The number of teachers resigning from NSW public schools has doubled in two years as unsustainable workloads and uncompetitive salaries take their toll.
Leaked Department of Education figures also show that almost one in five teachers are now leaving within their first five years in the profession.
NSWTF president Angelo Gavrielatos said the alarming figures highlighted the recruitment and retention crisis the state was facing and the concealment and lies of the former Coalition Government.
“These figures are a direct reflection of the unsustainable workloads and uncompetitive salaries of teachers,” Mr Gavrielatos said.
“In just two years the number of permanent teachers resigning from the profession doubled from 929 in 2020 to 1,854 in 2022. The number is almost triple the 626 who resigned in 2016.
“We now have almost one in five permanent teachers quitting in their first five years of their career (19% in 2022, compared to 11.6% in 2021 and 8.2% in 2018). That is by far the highest rate recorded. A record 4.2% quit within their first year of teaching in 2022.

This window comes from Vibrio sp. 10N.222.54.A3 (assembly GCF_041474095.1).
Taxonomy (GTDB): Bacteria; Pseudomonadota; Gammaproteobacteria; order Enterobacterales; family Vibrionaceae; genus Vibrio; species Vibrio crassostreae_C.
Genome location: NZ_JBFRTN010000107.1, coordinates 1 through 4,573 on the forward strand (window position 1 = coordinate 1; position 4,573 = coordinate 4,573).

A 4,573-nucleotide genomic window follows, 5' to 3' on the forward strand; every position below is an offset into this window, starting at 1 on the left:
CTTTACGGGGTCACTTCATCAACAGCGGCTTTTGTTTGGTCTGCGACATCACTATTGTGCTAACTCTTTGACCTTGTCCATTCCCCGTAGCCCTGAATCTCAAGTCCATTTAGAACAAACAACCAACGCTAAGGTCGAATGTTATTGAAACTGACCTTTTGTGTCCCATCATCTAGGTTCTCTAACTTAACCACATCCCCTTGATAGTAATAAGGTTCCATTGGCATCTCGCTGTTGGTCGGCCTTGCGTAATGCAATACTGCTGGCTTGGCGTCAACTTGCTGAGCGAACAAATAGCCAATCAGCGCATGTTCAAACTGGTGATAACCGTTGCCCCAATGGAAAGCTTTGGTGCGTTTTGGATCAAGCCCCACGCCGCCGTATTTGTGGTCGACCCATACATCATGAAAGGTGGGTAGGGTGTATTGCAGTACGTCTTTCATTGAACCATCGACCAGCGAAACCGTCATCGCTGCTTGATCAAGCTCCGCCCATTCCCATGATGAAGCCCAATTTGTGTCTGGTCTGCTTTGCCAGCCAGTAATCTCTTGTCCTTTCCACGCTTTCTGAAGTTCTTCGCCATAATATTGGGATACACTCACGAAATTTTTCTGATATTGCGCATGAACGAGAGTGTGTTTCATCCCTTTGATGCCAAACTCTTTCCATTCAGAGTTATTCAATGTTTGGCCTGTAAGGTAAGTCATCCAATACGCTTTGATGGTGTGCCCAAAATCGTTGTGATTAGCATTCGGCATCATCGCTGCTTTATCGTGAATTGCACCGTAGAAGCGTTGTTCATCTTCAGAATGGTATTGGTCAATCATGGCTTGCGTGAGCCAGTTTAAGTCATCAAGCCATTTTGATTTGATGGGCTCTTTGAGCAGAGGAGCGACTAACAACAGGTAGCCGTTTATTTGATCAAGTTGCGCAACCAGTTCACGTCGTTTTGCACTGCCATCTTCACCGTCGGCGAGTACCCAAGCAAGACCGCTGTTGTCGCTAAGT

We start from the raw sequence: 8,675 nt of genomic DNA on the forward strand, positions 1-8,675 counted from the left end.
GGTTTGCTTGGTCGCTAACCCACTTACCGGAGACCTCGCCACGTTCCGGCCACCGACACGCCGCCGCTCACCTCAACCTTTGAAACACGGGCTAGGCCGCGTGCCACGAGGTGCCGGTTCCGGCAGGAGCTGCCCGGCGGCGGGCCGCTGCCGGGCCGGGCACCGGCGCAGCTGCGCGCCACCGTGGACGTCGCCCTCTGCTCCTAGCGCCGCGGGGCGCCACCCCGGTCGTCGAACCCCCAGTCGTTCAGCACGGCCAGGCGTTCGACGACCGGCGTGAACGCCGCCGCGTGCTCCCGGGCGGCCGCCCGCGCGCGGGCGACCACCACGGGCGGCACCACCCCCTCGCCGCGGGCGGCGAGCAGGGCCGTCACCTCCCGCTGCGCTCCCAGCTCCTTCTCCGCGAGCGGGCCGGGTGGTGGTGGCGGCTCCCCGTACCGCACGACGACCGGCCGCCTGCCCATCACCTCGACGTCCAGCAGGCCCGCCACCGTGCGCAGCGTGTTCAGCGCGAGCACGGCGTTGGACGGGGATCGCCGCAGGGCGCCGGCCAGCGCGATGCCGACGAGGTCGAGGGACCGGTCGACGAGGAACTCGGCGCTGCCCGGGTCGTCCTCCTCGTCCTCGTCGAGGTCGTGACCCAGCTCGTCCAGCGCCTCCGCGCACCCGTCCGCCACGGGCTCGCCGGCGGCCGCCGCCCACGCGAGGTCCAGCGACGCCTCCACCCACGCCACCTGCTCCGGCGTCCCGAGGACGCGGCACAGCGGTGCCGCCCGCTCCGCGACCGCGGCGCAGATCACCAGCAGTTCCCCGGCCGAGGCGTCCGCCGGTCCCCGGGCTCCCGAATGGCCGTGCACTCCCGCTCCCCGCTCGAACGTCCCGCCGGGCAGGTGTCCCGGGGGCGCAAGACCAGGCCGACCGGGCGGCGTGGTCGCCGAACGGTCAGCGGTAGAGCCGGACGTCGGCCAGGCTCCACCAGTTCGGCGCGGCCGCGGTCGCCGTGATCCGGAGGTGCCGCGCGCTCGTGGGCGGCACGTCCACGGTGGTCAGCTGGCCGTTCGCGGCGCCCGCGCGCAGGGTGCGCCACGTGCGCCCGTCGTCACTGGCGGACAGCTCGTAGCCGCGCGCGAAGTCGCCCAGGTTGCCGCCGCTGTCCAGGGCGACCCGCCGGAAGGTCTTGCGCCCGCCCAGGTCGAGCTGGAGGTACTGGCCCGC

“We are in serious danger of losing the future of the profession.
“This is the legacy of the Coalition Government. Every year under the Coalition the workload of teachers rose and every year their salaries fell compared to other professions.
“The Coalition failed on salaries and workloads and it is teachers and students who are now paying the price with worsening teacher shortages across NSW.
“Instead of acting on the problem, the Coalition tried to cover it up, claiming there were no teacher shortages and denying unsustainable workloads and uncompetitive salaries were driving people out of the profession.
“Teachers are overworked and underpaid. It is as simple as that. They are working one and a half times the hours they get paid for.
“We already have acute shortages of teachers across NSW and it’s only going to get worse unless there is significant action on salaries and workloads.
“National data just released shows just one quarter of NSW teachers believe they will stay in the profession until they retire (25.8% in 2022 compared to 43.6% in 2020). The top reasons for leaving are workload and recognition and reward.
“If we don’t pay teachers what they are worth, we won’t get the teachers we need.
“We welcome the commitment of the new government to axe the wage cap and reduce the workload of teachers. We look forward to negotiations beginning as soon as possible on a salary increase that will help attract and retain teachers in the profession.
“We also need the government to get moving as quickly as possible on its commitment to cut the administration workloads of teachers.”